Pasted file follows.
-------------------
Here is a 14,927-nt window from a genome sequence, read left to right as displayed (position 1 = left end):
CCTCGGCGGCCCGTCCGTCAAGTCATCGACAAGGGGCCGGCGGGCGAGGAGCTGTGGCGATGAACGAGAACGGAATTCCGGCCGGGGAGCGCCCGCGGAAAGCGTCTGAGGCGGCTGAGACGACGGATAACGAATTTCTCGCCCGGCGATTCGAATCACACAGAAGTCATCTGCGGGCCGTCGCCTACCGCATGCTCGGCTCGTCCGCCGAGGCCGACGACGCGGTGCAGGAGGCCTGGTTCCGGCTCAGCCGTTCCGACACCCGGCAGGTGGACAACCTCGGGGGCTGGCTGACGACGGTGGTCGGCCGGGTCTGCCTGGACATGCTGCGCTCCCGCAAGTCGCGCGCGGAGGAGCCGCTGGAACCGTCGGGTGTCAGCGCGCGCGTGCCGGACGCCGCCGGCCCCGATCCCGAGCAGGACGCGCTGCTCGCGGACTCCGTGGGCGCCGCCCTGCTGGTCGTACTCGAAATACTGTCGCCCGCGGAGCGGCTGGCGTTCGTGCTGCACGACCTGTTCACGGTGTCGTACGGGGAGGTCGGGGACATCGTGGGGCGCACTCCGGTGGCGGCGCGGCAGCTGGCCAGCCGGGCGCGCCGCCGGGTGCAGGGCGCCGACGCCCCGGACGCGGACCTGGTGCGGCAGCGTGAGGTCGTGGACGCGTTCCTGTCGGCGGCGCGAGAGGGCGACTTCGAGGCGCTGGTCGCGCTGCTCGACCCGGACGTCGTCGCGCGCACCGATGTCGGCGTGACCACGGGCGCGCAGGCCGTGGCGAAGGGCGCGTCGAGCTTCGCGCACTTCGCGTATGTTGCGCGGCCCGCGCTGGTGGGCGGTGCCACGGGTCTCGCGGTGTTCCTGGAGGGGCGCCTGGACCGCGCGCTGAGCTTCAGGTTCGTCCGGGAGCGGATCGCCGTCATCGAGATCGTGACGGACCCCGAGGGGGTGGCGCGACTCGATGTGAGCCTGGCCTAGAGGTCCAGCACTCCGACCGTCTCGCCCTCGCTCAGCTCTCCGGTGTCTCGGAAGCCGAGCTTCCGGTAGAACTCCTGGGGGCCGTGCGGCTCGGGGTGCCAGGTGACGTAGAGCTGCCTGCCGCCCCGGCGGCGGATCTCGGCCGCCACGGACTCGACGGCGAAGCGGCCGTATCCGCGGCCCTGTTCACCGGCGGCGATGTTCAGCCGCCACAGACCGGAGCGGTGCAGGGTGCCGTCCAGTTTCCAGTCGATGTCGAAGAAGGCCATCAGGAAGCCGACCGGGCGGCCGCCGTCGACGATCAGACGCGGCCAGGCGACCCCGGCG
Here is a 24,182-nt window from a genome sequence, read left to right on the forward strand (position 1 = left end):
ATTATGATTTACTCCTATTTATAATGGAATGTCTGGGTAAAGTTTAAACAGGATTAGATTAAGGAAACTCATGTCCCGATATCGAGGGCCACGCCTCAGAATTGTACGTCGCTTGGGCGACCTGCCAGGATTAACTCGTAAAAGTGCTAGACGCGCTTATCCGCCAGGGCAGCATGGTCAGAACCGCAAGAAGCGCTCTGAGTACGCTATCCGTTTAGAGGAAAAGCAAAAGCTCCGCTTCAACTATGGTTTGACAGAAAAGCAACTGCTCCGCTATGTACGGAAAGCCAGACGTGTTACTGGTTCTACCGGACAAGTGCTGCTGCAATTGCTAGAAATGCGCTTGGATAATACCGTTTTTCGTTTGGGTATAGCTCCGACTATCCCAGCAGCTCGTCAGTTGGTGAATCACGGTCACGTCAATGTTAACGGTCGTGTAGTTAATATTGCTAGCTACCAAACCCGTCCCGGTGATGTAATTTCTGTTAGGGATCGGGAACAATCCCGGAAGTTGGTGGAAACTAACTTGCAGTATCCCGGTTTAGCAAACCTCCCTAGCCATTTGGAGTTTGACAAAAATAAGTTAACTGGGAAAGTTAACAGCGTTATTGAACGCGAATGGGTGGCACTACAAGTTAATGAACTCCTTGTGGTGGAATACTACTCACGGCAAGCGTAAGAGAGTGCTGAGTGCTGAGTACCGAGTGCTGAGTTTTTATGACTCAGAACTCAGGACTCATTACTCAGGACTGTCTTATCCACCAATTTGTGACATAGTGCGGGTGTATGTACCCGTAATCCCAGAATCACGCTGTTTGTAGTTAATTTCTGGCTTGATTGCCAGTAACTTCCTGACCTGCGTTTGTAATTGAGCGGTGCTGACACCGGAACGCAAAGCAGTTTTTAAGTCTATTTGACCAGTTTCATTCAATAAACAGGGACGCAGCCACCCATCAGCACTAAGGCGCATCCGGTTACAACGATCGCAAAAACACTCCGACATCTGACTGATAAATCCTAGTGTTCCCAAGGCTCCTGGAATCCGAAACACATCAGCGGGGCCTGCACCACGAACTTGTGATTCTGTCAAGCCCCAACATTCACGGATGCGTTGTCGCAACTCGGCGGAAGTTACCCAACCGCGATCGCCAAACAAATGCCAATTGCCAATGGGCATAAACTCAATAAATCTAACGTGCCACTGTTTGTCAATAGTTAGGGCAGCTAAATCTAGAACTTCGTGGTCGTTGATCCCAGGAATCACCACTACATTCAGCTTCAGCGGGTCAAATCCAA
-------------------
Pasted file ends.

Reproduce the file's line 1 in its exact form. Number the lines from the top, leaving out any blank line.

Here is a 14,927-nt window from a genome sequence, read left to right as displayed (position 1 = left end):